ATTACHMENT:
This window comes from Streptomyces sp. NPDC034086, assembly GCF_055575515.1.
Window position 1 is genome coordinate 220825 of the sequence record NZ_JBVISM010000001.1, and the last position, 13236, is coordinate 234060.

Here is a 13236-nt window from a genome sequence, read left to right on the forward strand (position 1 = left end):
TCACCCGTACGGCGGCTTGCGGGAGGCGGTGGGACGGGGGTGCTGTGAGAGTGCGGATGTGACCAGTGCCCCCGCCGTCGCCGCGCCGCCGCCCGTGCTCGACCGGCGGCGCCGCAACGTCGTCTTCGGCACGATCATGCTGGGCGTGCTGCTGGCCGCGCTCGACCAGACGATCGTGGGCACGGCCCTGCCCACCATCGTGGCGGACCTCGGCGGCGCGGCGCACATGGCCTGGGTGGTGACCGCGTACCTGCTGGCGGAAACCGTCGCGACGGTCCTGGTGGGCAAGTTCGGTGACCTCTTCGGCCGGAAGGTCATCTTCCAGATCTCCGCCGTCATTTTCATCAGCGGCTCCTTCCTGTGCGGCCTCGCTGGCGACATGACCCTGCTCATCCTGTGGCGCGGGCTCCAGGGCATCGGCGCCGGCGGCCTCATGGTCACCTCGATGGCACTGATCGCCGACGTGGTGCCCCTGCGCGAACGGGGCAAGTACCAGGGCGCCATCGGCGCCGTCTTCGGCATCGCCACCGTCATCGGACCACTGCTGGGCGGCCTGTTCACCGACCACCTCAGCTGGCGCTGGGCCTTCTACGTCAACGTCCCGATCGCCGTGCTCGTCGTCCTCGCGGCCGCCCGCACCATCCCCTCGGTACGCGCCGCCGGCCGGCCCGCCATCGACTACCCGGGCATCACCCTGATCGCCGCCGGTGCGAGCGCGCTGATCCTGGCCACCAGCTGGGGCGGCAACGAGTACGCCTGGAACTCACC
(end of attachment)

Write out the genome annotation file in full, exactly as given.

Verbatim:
This window comes from Streptomyces sp. NPDC034086, assembly GCF_055575515.1.
Window position 1 is genome coordinate 220825 of the sequence record NZ_JBVISM010000001.1, and the last position, 13236, is coordinate 234060.

Here is a 13236-nt window from a genome sequence, read left to right on the forward strand (position 1 = left end):
TCACCCGTACGGCGGCTTGCGGGAGGCGGTGGGACGGGGGTGCTGTGAGAGTGCGGATGTGACCAGTGCCCCCGCCGTCGCCGCGCCGCCGCCCGTGCTCGACCGGCGGCGCCGCAACGTCGTCTTCGGCACGATCATGCTGGGCGTGCTGCTGGCCGCGCTCGACCAGACGATCGTGGGCACGGCCCTGCCCACCATCGTGGCGGACCTCGGCGGCGCGGCGCACATGGCCTGGGTGGTGACCGCGTACCTGCTGGCGGAAACCGTCGCGACGGTCCTGGTGGGCAAGTTCGGTGACCTCTTCGGCCGGAAGGTCATCTTCCAGATCTCCGCCGTCATTTTCATCAGCGGCTCCTTCCTGTGCGGCCTCGCTGGCGACATGACCCTGCTCATCCTGTGGCGCGGGCTCCAGGGCATCGGCGCCGGCGGCCTCATGGTCACCTCGATGGCACTGATCGCCGACGTGGTGCCCCTGCGCGAACGGGGCAAGTACCAGGGCGCCATCGGCGCCGTCTTCGGCATCGCCACCGTCATCGGACCACTGCTGGGCGGCCTGTTCACCGACCACCTCAGCTGGCGCTGGGCCTTCTACGTCAACGTCCCGATCGCCGTGCTCGTCGTCCTCGCGGCCGCCCGCACCATCCCCTCGGTACGCGCCGCCGGCCGGCCCGCCATCGACTACCCGGGCATCACCCTGATCGCCGCCGGTGCGAGCGCGCTGATCCTGGCCACCAGCTGGGGCGGCAACGAGTACGCCTGGAACTCACC